Head size is the same as i.Prestige MP. The Radical Tour TwinTube 630 is from teh same mold as the Pro Tour 630.
Actually, if the 630s follow the example of the 690s, the difference between the 'Zebra' 1995 and 'Candycane' 1998 is not only cosmetic.
The Candycane has a slightly lower static weight and a considerably lower swingweight than the Zebra. I have two Candycanes and have been playing primarily with Zebras for the last few years and I notice a large drop in power, swingweight and awesome when I switch to the Candycane.
is that a zebra in your avatar?
Heh actually no it's a Candycane! I switched briefly to the 1998 version for it's lighter swingweight - I must have set my avatar during that period. I soon began to miss the plowthrough and power of the Zebra though and switched back - I should get around to doing the same with my avatar.
How much is the Candycane worth used?
i am more familiar with the prestige line, but i got a radical made in austria in vg condition and i guess it´s a candycane. i have to search the forum for a picture of a zebra to confirm. do they look very different?
Sorry to revive and old thread, but i'm wondering what the correct answer here is. In essence i'm seeking to understand the difference (other than PJ) between the bumblebee, zebra and candycane radical tour MPs. Also, if the PT630 has the same mould i assume it has a different lay-up. So again, how does that compare to the Rad Tours?
PS: By way of explanation i have picked up a couple of Rad Tour OS (bumblebee) and am so enthused by them i want to consider an MP, but not sure which.
so are you asking for more tiny phisical differences among the 4, other than the pj, now that you master the fact of the same mould?
All four frames you mention were made in Austria and are very highly regarded even today. The Zebra and Candycane were very similar: both were TwinTube, meaning they had an outer polyamide layer to damp vibration, and the Zebra packed a heftier punch.
The earlier Radical (Trisys 260) and the Pro Tour (Trisys 280; marketed in Europe as "Pro Tour 630") were also very similar: both were graphite-Twaron composites, with the Twaron (an aramid fiber like Kevlar) damping vibration, and though their specs were nearly identical (look 'em up on TW's racquetfinder.com), the Radical was a little more powerful, as Head's Trisys number and a higher average swing weight suggest. They are both rated RA 58 for stiffness, but people who have played both seem to think the PT630/PT280 plays slightly more flexible than the Bumblebee.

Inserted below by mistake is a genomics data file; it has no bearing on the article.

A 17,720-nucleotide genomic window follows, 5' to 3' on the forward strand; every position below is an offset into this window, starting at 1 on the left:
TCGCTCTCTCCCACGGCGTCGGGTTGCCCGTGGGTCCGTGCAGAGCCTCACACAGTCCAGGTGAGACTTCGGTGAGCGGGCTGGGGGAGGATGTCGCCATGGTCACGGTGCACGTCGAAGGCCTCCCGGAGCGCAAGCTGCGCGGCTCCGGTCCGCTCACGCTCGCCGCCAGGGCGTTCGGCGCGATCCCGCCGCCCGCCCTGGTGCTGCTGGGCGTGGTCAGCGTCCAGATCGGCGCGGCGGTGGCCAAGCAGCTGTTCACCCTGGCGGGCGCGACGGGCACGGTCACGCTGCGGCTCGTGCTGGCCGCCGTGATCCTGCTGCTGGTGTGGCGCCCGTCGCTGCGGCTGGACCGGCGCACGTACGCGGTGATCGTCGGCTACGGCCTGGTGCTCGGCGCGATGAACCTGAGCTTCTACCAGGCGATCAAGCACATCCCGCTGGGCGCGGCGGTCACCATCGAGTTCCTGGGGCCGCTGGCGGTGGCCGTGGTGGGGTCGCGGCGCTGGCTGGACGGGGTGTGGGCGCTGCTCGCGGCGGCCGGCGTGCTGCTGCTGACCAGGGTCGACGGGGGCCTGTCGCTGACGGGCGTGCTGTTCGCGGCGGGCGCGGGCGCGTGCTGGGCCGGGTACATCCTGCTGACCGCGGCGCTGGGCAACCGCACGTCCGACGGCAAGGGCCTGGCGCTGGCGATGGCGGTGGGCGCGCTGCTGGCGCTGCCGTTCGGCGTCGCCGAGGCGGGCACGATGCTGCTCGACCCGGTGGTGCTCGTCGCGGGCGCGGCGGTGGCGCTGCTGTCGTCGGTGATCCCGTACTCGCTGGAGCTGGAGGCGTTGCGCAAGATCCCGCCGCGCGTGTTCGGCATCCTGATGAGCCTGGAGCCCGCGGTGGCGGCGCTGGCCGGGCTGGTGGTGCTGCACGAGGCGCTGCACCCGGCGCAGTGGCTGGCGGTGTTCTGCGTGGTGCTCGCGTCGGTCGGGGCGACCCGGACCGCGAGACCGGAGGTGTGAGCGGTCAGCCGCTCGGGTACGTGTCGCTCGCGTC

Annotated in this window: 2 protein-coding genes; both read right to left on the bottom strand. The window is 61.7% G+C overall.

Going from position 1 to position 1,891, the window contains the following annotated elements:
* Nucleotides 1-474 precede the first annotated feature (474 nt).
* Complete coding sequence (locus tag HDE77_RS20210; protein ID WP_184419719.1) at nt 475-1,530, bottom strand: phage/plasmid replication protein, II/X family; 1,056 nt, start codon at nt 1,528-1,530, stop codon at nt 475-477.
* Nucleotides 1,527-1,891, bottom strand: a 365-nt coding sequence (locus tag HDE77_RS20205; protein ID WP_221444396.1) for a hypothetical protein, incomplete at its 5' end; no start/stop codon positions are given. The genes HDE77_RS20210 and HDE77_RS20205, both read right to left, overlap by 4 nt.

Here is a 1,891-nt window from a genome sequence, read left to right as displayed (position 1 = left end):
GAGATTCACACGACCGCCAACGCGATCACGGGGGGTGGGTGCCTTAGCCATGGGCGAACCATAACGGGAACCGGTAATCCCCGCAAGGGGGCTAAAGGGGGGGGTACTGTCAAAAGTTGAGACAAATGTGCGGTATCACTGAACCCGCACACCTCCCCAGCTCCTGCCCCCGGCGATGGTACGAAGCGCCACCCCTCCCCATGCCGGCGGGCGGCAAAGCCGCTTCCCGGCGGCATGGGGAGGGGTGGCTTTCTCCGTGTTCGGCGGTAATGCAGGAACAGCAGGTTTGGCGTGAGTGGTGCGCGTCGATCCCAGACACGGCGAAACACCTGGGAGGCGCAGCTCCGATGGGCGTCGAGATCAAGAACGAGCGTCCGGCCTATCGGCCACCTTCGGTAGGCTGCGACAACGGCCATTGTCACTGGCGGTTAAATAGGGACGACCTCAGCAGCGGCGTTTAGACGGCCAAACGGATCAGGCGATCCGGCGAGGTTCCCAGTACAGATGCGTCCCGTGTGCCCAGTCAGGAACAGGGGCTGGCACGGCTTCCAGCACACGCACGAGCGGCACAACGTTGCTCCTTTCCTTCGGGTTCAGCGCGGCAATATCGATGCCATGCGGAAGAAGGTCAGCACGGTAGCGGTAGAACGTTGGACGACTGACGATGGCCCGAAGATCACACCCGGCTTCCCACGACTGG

If you like more feedback, you'll probably like the feel of the graphite-Twaron composites better. If you prefer more muted frames (still not as muted as frames of the past decade, though; vibe damping has come a long way), you may like the feel of the TwinTube frames more.
Extra Note: in later years there were China-made Radical Tours (Bumblebee PJ) that were good frames but contained neither Twaron nor an outer polyamid layer and therefore would feel a little different. They are usually identified by the lack of "Trisys 260" inscribed on the side of the frame.
Great - thanks very helpful thanks.
I just picked up a few first gen Radicals. I've only measure the 630 but man is it a beefsteak: 367g 32cm 352sw ...now to cap it...
here is the 690, haven't measured it yet.
Is that expected for a radical tour mp Plus leather (bumblebee, no trisys)?
Seems heavy to me
I'm using SwingTool app, so I think I mismeasured the balance point and that overcooked the swingweight slightly.
Now that I have it capped it is 369.5g, I'll measure the rest in a few passes later to reduce jitter.
my trysis 260 go all the way up to 360+ with a leather grip and without dampener.
BTW, one of my PT280 is at exactly 360g with two OG no leather no cushion.
Yep, beefy beef beef.
My bumblebee Radical MP does not say "Trisys 260" or "IDS" but it does say "made in austria". I changed the pallet and it did have the red sorbothane under it.
My friend's bumblebee Radical OS says "Trisys 260" and "IDS" but says "designed in austria".
Does this give a clue to the origin or layup of them?
Graphite/Twaron composite, made in Austria. I believe the lack of "Trisys 260" means that frame was sold in Europe rather than the U.S., but I'd feel better if VSBabolat or one of the other Headheads could confirm that.
Graphite/Twaron composite, made in Austria. Everything but the finishing touches (grip, maybe paint) happened in Kennelbach, then they put the cherry on top in the Czech Republic, so the law – which in that faraway time corporate entities sometimes still obeyed – would not allow them to claim that it was made in Austria. It's the ones that read simply "Austria" that were made later in China, all graphite and no Twaron.